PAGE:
Writers are born, and all our great writers are self-made

Prof Egara Kabaji

Prof Egara Kabaji speaks during an interview in Eldoret in May 2020. 

Photo credit: File | Nation Media Group

A while back, Prof Egara Kabaji fielded questions from writer Oumah Otienoh which just culminated into an article in the Saturday Nation (December 30, 2022) titled, ‘Kabaji: How can you teach writing if you do not write.’

It is difficult to tell whether it means the written word teaches writing better or teachers of writers must themselves write as a prerequisite to teaching writing. However, Kabaji's contention seems to be that writing is taught in classrooms by those who have a book or two or a litany of articles in their name. Nothing can be further from the truth unless the writer-teacher combination is meant to teach grammar and not to gate-keep on writing.

My thesis, which we will explore shortly, is that good writing is mostly learned by reading, and those who purport to teach it must confine themselves to the teaching of grammar while pointing learners to the right 'cadavers' to devour. They can come up with their own cadavers if they so wish, but it is hardly a requirement.

In school, we were reminded at every available opportunity that if you ever aspired to write anything worthy, the undisputable key was reading as many books as possible. Meaningful writing seems to accrue from deliberate reading.

To use an analogous situation, in medical school cadavers are used in teaching, in learning how to write, and the cadavers are quality books. Great writers emerge from lessons on 'Cadavers' that have been read and the writing styles one exposes oneself to and not necessarily from teacher-writers in the lecture halls!

Bring out talents

Kabaji's thesis is inaccurate because it at once seems to assign to the school system the unenviable task of inculcating professions in pupils. School is supposed to bring out the talent in pupils and not inculcate talents in them.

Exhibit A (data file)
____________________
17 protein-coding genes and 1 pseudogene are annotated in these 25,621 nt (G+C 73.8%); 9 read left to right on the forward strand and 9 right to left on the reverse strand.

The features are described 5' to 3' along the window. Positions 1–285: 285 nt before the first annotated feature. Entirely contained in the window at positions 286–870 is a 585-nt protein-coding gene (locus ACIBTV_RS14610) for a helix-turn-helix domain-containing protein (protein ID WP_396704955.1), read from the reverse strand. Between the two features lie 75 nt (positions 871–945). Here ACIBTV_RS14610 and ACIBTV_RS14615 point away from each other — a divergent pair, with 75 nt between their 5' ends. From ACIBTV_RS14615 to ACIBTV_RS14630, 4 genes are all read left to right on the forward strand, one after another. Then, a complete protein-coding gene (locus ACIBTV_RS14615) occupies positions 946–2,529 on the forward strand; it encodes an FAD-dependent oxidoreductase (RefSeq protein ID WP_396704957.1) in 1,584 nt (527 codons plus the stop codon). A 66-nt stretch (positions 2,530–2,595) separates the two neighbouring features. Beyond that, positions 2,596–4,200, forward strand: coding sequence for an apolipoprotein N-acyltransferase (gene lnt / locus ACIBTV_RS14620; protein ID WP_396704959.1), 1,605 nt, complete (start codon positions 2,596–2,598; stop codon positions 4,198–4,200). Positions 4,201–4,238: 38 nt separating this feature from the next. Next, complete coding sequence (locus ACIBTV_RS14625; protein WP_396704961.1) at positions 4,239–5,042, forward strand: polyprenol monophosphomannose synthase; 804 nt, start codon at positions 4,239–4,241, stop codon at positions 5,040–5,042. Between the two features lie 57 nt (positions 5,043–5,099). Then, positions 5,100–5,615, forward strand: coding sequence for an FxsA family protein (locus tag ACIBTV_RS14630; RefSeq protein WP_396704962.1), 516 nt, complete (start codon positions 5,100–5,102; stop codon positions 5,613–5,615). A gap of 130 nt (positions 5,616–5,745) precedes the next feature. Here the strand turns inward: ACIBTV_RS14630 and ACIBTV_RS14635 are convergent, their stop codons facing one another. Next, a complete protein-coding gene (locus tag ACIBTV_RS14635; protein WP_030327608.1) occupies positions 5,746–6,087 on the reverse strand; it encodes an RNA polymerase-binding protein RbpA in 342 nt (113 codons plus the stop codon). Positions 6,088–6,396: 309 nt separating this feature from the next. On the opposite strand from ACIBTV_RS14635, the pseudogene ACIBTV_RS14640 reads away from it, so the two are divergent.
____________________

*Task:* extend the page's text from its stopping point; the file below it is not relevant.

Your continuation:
It fails terribly the moment it attempts to inculcate professions, and this explains why there has been some incessant tinkering with the 8-4-4 system to the 2-6-3-3 one, and now again to the competency-based curriculum.

The objective of this seems to be a situation where schools will create entrepreneurs and not just churn out people looking to be employed. Developed talent is more likely to bring out business people: inculcated talents bring forth employees.

Kabaji is a literary icon and a specialist in literary communication. I wonder what inspired him to pursue writing, but I know he will tell us someday. Did the inspiration come from a burning ambition to be a writer or he already knew he could write? All evidence seems to point to the latter.

Elsewhere, there seems to be a pattern as well. Writing, research might show, could be innate after all. Information gleaned about some great writers corroborates this assertion. Wole Soyinka kept winning prizes in literary compositions when he was young.

He went to university, my thinking, merely to paper up his talents. Elechi Amadi is a physicist and a superlative writer; Taban Lo Liyong, in realisation, that he was studying for himself and not his father, switched from political science to literature at the university in the 1960s immediately after burying his father because he believed he was a wordsmith and not a person interested in understanding whether democracy meant government for the people by the people.

Chinua Achebe quit medical school where he could have studied real cadavers, to come to interact with the written ‘cadavers’ because the literary calling in him was too powerful to resist. It is said Achebe walked around with a novel all the while and way before he ever joined the university to pursue a course in English and religious studies. It stands to reason that he already knew the nexus between good writing and deliberate reading.

Here is inviting Prof Kabaji to get on board the ‘schools ought to bring out talent’ bandwagon. Kabaji holds Prof Francis Imbuga in high esteem. Imbuga started writing plays in 1969, some basic internet research about him says.

His play ‘Omolo', the internet continues, was chosen as an entry in the Kenya National School's Drama Festival finals of that year. Imbuga got his first degree in 1973! Kabaji's reasoning is prescriptive instead of descriptive of what brings about good writing. The secret of good writing is being married to books, Taban Lo Liyong keeps saying. We deserve better from literary icons, perhaps some ‘State of Literature in Africa' address no less, and from Taban Lo Liyong or Wole Soyinka.

Henry Lisege lives in Eldoret

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